“There’s a very simple thing that dispels that,” Killer Mike said. “If you’re going to take into the authenticity that this person said that I’m a amoral, kingpin, drug-dealing murderer, then why not ask yourself, ‘why is this person using a public defender?’” Indeed, Ronald Herron has been assigned and reassigned three teams of public defenders over the course of his prosecution, and during the trial Uncle Murda testified that he often had to pay for Herron when the pair went to clubs and that Herron didn’t even own a car. According to the New York Times, he said in the courtroom, “Sometimes we exaggerate things to sound like the best thing out there.”

“If you can’t reconcile that fact with the violence and the supposed gangster facade or hyper ego that gets represented in the lyrics, that this person says ‘I have tens of millions of dollars, I have a home in central America, and I have a mansion,’ if you can’t find any of those things and also indict this person for tax evasion, either you’re an idiot or you’re purposely choosing to use the law to punish that person because you’ve already assumed that person’s guilty,” Killer Mike said. “I believe anyone sitting on a judges’ bench has been taught enough logic and is smart enough to know the difference to know that this is a technique that is being allowed to railroad particular practitioners of one type of art form that happen to be of a particular class and a particular color.”

Country and folk music, for example, have a long-standing tradition of murder ballads, while certain strands of heavy metal have a reputation for violent lyrics and imagery. And yet the practitioners of these forms—mostly white men—are not prosecuted in the same way as amateur (or even professional) rappers. In June 2012, Jef Whitehead of the black-metal solo project Leviathan and a contributor to metal supergroup Twilight, was found guilty of aggravated domestic battery after assaulting his then-girlfriend with a tattoo gun. At the time of his trial he was working on an album as Leviathan entitled True Traitor, True Whore, which featured song titles as “Her Circle Is the Noose,” “Harlot Rising,” and “Every Orifice Yawning Her Price.” In an interview with Pitchfork, writer Brandon Stusoy confronted Whitehead with his own song titles, to which he responded, “These are true stories.” However, “Jef’s music was never really an issue in the trial,” his attorney said at the time, according to the Chicago Reader. “It was never really mentioned.”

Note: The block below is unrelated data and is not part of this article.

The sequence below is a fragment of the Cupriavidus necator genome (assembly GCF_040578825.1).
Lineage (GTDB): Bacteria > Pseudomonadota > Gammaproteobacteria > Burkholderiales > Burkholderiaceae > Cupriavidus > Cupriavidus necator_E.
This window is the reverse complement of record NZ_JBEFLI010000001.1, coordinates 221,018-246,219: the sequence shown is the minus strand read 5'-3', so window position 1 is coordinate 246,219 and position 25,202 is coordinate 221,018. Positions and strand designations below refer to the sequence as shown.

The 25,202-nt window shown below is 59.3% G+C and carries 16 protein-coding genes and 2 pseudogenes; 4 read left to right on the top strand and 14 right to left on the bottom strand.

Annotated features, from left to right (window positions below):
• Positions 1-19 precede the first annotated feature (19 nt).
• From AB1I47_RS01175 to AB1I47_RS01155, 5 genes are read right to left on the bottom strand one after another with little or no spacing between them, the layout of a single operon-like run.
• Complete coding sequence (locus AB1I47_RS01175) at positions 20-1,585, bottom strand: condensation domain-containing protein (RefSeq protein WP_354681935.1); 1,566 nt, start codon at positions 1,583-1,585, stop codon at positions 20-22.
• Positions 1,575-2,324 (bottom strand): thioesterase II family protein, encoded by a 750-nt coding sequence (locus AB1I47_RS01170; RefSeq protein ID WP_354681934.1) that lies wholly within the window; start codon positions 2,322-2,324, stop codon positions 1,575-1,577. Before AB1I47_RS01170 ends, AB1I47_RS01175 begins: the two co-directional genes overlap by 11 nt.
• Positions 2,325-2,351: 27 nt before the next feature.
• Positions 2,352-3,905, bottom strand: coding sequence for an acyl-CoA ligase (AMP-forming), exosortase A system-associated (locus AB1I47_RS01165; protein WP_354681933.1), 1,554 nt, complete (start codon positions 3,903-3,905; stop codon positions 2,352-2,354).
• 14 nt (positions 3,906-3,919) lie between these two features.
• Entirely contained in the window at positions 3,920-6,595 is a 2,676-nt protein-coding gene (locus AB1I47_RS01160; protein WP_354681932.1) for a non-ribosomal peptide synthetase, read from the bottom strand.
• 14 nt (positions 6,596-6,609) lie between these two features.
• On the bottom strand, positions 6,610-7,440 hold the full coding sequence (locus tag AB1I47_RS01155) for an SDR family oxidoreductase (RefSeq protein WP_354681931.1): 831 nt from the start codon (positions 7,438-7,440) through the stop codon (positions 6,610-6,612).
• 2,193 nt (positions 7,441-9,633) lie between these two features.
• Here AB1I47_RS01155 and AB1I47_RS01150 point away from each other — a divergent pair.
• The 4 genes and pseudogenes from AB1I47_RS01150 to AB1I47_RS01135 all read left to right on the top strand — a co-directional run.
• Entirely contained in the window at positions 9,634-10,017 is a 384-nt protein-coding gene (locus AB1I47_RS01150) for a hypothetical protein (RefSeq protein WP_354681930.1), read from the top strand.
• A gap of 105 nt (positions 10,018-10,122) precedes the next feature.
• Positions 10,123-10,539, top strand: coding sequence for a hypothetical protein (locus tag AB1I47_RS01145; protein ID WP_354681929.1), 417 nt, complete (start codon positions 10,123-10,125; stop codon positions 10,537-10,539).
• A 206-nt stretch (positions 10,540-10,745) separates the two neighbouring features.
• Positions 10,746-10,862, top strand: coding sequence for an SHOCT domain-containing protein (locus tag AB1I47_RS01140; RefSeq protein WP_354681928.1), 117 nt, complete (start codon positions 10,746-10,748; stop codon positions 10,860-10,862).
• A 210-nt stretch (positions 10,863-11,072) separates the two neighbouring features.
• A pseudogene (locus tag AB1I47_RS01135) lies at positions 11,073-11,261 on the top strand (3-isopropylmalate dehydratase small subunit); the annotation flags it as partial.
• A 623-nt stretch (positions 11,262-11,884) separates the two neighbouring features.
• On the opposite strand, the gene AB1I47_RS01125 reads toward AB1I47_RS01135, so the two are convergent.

Meanwhile, hip-hop has reached a nearly unprecedented degree of cultural ubiquity—it's the dominant mode of expression not just for young black and brown people but young, middle-class white people as well. And still the practice of hip-hop (in this case, rapping) is interpreted and understood by many people to signify something dangerous, something threatening, something inherently violent. Indeed, hip-hop became part of the racialized narrative surrounding the recent killing of Michael Brown and the ensuing protests in Ferguson, Missouri. On August 23, a young man was arrested near the McDonald’s on West Florissant in Ferguson for playing Lil Boosie’s “Fuck the Police.” (Boosie himself was acquitted of murder in a 2012 case that included the evidentiary introduction of his lyrics.) “Michael Brown… was no angel,” the New York Times wrote a day later. The article went on to elaborate, “He had taken to rapping in recent months, producing lyrics that were by turns contemplative and vulgar.” This is a dangerous move to make, as far as interpretation goes—to judge an person's moral character by the moral character of their art.

The hard irony is that ambiguity—and especially moral ambiguity—is exactly the sort of thing that art is supposed to be able to embrace. The exaggeration and self-aggrandizement, the punning and the slang, the fantasies and the nightmares have all played a part in making rap as popular a form as it is. “If I told you I killed a nigga at 16, would you believe me?” asks Kendrick Lamar on the track “m.A.A.d City.” It's hard not to at least wonder. The fact remains, however, that systemic racism does not always allow for ambiguity—or rather, it does, if only to prey upon it. As Killer Mike’s Dungeon Family comrade Big Boi raps on the song “Night Night,” “You're snitching on yourself, and now your front door they come through / Without a tap on your phone / The only thing they had to do, was listen to the raps in your songs.”